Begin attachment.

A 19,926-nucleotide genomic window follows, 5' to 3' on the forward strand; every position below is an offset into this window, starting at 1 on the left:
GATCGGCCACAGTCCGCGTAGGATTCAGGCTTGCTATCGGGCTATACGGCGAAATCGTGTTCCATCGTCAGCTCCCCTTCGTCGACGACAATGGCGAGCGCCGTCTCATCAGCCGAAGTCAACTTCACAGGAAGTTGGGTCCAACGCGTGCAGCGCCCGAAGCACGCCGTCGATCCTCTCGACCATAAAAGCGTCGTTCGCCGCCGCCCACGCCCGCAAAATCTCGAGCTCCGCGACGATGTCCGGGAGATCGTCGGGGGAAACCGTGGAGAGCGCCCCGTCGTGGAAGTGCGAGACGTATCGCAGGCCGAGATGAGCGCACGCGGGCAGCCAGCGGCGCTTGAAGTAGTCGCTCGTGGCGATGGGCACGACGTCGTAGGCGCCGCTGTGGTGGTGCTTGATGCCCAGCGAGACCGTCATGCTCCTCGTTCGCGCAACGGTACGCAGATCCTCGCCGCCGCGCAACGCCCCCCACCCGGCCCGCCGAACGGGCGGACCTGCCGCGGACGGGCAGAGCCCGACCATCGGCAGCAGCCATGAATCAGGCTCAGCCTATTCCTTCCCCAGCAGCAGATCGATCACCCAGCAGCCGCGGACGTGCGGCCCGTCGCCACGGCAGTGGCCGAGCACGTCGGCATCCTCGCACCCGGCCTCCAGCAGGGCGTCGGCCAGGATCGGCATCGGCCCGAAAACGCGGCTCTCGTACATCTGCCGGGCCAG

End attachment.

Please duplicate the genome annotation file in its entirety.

A 19,926-nucleotide genomic window follows, 5' to 3' on the forward strand; every position below is an offset into this window, starting at 1 on the left:
GATCGGCCACAGTCCGCGTAGGATTCAGGCTTGCTATCGGGCTATACGGCGAAATCGTGTTCCATCGTCAGCTCCCCTTCGTCGACGACAATGGCGAGCGCCGTCTCATCAGCCGAAGTCAACTTCACAGGAAGTTGGGTCCAACGCGTGCAGCGCCCGAAGCACGCCGTCGATCCTCTCGACCATAAAAGCGTCGTTCGCCGCCGCCCACGCCCGCAAAATCTCGAGCTCCGCGACGATGTCCGGGAGATCGTCGGGGGAAACCGTGGAGAGCGCCCCGTCGTGGAAGTGCGAGACGTATCGCAGGCCGAGATGAGCGCACGCGGGCAGCCAGCGGCGCTTGAAGTAGTCGCTCGTGGCGATGGGCACGACGTCGTAGGCGCCGCTGTGGTGGTGCTTGATGCCCAGCGAGACCGTCATGCTCCTCGTTCGCGCAACGGTACGCAGATCCTCGCCGCCGCGCAACGCCCCCCACCCGGCCCGCCGAACGGGCGGACCTGCCGCGGACGGGCAGAGCCCGACCATCGGCAGCAGCCATGAATCAGGCTCAGCCTATTCCTTCCCCAGCAGCAGATCGATCACCCAGCAGCCGCGGACGTGCGGCCCGTCGCCACGGCAGTGGCCGAGCACGTCGGCATCCTCGCACCCGGCCTCCAGCAGGGCGTCGGCCAGGATCGGCATCGGCCCGAAAACGCGGCTCTCGTACATCTGCCGGGCCAG